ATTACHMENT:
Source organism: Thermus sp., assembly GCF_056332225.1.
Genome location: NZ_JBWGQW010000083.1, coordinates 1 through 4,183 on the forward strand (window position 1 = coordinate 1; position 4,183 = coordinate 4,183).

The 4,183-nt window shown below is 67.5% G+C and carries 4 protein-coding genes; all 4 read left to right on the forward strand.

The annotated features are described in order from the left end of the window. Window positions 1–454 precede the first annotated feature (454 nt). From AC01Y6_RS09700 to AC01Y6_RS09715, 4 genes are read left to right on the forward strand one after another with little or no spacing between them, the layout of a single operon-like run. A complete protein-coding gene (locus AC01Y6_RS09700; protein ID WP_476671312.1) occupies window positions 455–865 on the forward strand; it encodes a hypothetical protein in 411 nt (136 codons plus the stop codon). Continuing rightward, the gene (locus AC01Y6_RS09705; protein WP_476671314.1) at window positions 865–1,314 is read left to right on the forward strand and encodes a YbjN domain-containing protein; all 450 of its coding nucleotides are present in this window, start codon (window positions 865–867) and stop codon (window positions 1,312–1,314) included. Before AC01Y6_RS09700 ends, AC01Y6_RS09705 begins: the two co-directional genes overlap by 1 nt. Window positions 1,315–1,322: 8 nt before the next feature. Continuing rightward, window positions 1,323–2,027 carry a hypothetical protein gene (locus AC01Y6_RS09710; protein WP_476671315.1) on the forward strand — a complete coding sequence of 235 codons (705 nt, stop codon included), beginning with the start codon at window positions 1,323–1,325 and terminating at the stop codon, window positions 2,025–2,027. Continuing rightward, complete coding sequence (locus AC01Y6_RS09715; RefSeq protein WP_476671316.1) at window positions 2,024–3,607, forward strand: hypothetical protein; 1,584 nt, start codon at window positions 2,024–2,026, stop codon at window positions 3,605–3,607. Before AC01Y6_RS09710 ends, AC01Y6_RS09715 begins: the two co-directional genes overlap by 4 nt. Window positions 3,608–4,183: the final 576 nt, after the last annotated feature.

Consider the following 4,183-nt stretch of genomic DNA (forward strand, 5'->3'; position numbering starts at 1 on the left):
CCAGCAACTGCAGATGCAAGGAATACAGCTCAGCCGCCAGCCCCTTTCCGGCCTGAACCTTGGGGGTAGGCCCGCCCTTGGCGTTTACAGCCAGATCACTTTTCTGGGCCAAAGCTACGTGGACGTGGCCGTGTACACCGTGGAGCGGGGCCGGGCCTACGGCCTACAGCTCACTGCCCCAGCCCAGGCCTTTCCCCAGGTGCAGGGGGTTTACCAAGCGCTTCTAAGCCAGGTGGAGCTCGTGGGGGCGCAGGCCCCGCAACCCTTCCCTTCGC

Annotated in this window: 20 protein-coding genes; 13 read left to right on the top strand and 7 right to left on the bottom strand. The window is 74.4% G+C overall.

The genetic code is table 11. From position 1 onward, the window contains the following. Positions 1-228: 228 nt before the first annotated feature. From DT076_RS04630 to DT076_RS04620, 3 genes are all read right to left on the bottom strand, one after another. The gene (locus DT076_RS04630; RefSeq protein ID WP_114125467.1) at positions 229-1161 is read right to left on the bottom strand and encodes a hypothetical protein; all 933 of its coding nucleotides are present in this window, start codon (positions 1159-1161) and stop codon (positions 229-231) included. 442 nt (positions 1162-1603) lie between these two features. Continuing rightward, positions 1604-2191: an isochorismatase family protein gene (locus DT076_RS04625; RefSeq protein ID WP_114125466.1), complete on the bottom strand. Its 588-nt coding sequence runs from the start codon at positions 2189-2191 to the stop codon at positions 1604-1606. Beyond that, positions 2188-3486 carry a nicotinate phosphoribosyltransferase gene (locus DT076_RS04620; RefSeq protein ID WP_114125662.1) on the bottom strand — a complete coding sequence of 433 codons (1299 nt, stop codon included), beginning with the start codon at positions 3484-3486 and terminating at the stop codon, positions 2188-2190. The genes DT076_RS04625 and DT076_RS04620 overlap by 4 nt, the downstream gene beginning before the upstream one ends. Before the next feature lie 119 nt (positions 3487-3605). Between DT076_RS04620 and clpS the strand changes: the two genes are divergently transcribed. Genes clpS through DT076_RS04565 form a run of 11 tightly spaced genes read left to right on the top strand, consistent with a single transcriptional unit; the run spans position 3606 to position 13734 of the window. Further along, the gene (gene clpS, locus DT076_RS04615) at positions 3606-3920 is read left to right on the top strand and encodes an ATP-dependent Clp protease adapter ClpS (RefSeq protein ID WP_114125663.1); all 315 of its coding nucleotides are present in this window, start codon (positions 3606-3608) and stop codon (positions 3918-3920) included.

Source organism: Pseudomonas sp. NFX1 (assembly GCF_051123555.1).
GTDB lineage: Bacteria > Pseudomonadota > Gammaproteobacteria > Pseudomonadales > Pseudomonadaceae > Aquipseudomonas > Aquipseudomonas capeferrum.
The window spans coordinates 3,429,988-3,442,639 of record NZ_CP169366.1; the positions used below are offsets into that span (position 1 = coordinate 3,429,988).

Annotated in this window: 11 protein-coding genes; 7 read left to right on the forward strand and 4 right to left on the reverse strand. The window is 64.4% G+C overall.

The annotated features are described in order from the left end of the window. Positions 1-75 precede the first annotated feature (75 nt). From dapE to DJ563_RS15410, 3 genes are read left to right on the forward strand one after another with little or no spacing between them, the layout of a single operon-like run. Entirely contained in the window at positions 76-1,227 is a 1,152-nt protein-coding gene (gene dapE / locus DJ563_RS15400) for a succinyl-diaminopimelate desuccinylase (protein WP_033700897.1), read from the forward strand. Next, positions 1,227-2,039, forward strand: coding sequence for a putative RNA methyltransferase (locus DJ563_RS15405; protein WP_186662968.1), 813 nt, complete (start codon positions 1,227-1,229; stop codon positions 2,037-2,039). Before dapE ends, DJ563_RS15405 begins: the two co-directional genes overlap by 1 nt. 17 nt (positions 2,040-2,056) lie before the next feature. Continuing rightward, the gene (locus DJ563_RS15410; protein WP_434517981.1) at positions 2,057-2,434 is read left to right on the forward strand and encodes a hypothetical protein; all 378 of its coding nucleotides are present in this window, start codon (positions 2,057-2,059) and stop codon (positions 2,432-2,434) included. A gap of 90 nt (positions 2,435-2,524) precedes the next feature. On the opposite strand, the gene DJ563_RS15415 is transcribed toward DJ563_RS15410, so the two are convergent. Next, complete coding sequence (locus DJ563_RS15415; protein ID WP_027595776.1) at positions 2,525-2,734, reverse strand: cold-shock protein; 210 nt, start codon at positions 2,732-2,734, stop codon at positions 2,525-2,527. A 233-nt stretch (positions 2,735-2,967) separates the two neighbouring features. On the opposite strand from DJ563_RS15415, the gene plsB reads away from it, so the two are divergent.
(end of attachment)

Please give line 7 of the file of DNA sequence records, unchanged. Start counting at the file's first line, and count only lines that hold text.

Annotated in this window: 20 protein-coding genes; 13 read left to right on the top strand and 7 right to left on the bottom strand. The window is 74.4% G+C overall.